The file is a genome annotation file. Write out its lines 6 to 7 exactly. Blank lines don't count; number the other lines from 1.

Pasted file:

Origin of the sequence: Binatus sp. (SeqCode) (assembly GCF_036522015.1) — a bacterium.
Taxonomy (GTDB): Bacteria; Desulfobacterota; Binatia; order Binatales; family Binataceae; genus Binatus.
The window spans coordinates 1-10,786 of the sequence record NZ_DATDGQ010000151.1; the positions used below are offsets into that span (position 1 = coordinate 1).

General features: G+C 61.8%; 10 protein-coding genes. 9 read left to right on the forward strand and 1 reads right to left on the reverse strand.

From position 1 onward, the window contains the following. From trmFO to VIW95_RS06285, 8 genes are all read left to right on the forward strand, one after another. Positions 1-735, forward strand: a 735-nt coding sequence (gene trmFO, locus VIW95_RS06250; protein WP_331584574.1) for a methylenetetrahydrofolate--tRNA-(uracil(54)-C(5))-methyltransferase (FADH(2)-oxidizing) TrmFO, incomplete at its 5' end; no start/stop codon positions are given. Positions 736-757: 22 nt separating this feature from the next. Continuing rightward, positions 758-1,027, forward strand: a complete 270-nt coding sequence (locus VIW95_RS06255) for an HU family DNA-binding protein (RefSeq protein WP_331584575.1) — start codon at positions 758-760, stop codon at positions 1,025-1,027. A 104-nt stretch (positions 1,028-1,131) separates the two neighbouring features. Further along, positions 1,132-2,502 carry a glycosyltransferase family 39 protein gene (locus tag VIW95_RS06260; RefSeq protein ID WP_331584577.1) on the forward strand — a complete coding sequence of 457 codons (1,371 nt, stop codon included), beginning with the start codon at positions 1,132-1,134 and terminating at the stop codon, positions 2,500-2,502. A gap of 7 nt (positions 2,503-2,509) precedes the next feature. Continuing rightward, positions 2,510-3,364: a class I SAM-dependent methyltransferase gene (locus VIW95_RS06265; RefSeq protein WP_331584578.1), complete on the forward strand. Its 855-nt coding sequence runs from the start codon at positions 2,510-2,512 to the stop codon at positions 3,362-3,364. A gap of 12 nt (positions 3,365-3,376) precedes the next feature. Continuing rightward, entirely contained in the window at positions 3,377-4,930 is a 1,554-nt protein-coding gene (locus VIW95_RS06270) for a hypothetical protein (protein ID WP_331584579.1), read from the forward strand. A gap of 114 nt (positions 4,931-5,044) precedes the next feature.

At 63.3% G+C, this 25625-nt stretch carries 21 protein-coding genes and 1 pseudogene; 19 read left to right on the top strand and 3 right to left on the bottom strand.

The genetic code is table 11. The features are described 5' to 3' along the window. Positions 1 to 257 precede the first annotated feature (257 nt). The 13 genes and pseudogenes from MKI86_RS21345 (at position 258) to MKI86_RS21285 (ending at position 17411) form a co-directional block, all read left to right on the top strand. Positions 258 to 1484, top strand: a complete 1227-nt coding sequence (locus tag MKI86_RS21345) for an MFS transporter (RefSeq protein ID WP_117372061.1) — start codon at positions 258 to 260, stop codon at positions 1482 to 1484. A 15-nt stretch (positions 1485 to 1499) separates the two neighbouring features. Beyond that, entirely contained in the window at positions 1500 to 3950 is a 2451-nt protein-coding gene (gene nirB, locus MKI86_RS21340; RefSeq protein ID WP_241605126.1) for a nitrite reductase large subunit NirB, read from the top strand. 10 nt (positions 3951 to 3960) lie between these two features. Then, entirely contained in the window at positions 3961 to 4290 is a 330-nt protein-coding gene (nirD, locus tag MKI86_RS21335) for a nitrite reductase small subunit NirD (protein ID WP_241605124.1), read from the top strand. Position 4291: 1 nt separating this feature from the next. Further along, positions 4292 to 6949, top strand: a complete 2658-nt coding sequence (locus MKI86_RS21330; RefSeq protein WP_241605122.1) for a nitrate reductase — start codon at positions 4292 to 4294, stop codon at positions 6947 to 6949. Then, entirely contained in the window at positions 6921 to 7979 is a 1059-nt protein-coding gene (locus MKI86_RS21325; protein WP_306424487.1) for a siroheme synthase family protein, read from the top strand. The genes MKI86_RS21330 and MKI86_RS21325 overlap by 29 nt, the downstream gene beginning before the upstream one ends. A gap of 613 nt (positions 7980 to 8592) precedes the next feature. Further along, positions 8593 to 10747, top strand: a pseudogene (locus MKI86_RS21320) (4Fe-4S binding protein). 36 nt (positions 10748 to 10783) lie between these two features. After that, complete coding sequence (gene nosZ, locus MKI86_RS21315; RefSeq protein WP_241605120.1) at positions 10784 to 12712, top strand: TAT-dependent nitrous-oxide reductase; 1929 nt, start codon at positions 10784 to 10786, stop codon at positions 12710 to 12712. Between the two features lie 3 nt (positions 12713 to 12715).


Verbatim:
At 63.3% G+C, this 25625-nt stretch carries 21 protein-coding genes and 1 pseudogene; 19 read left to right on the top strand and 3 right to left on the bottom strand.

The genetic code is table 11. The features are described 5' to 3' along the window. Positions 1 to 257 precede the first annotated feature (257 nt). The 13 genes and pseudogenes from MKI86_RS21345 (at position 258) to MKI86_RS21285 (ending at position 17411) form a co-directional block, all read left to right on the top strand. Positions 258 to 1484, top strand: a complete 1227-nt coding sequence (locus tag MKI86_RS21345) for an MFS transporter (RefSeq protein ID WP_117372061.1) — start codon at positions 258 to 260, stop codon at positions 1482 to 1484. A 15-nt stretch (positions 1485 to 1499) separates the two neighbouring features. Beyond that, entirely contained in the window at positions 1500 to 3950 is a 2451-nt protein-coding gene (gene nirB, locus MKI86_RS21340; RefSeq protein ID WP_241605126.1) for a nitrite reductase large subunit NirB, read from the top strand. 10 nt (positions 3951 to 3960) lie between these two features. Then, entirely contained in the window at positions 3961 to 4290 is a 330-nt protein-coding gene (nirD, locus tag MKI86_RS21335) for a nitrite reductase small subunit NirD (protein ID WP_241605124.1), read from the top strand. Position 4291: 1 nt separating this feature from the next. Further along, positions 4292 to 6949, top strand: a complete 2658-nt coding sequence (locus MKI86_RS21330; RefSeq protein WP_241605122.1) for a nitrate reductase — start codon at positions 4292 to 4294, stop codon at positions 6947 to 6949. Then, entirely contained in the window at positions 6921 to 7979 is a 1059-nt protein-coding gene (locus MKI86_RS21325; protein WP_306424487.1) for a siroheme synthase family protein, read from the top strand. The genes MKI86_RS21330 and MKI86_RS21325 overlap by 29 nt, the downstream gene beginning before the upstream one ends. A gap of 613 nt (positions 7980 to 8592) precedes the next feature. Further along, positions 8593 to 10747, top strand: a pseudogene (locus MKI86_RS21320) (4Fe-4S binding protein). 36 nt (positions 10748 to 10783) lie between these two features. After that, complete coding sequence (gene nosZ, locus MKI86_RS21315; RefSeq protein WP_241605120.1) at positions 10784 to 12712, top strand: TAT-dependent nitrous-oxide reductase; 1929 nt, start codon at positions 10784 to 10786, stop codon at positions 12710 to 12712. Between the two features lie 3 nt (positions 12713 to 12715).